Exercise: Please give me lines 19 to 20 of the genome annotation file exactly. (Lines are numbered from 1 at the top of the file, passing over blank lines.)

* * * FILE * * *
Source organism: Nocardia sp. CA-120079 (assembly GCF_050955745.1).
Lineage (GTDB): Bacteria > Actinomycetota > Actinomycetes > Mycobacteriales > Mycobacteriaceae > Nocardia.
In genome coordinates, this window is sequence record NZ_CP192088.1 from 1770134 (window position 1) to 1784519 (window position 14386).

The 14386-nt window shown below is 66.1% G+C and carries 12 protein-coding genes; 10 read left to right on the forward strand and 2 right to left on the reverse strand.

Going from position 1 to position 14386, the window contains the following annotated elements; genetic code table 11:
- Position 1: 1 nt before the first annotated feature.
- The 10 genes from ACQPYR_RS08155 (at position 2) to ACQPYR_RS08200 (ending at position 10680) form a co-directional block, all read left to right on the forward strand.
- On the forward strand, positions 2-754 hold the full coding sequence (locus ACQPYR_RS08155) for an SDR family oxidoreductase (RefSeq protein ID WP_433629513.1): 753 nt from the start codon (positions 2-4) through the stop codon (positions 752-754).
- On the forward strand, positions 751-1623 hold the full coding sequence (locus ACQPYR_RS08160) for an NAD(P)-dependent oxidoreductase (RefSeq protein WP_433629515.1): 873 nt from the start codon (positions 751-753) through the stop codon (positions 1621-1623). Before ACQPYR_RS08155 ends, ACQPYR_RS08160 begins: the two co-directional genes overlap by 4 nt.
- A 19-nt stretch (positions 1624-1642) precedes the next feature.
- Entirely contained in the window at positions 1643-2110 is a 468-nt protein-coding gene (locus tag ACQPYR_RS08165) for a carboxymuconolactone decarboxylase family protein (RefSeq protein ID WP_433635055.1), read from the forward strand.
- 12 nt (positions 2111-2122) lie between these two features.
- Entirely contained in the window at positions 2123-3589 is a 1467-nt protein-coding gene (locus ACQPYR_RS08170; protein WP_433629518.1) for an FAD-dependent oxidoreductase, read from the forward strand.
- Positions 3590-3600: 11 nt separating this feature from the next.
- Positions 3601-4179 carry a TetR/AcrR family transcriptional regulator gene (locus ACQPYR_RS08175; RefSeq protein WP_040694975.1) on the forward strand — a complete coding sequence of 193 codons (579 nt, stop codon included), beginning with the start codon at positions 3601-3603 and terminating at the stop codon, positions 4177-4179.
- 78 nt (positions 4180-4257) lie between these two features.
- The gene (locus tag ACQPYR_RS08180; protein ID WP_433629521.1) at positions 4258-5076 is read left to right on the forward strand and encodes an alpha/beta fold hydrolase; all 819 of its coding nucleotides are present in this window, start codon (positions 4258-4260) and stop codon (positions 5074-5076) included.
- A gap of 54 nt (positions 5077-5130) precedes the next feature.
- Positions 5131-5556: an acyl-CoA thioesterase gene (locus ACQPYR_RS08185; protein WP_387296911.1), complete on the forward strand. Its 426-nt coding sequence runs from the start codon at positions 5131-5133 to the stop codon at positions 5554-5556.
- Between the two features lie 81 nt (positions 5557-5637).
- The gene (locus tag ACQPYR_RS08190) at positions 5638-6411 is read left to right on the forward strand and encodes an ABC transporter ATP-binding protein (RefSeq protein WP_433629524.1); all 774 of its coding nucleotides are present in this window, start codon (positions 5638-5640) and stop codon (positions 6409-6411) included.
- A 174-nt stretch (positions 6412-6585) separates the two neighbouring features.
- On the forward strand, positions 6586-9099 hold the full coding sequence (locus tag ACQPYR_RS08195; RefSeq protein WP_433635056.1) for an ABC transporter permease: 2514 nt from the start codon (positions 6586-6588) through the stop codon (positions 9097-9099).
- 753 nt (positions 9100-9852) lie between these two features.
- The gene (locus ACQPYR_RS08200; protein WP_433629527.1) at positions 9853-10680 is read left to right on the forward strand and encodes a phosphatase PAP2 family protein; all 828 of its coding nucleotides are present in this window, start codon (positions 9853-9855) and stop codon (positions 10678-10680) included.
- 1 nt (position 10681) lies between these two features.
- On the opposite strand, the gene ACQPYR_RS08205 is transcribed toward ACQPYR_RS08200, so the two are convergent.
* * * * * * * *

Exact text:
- Positions 5131-5556: an acyl-CoA thioesterase gene (locus ACQPYR_RS08185; protein WP_387296911.1), complete on the forward strand. Its 426-nt coding sequence runs from the start codon at positions 5131-5133 to the stop codon at positions 5554-5556.
- Between the two features lie 81 nt (positions 5557-5637).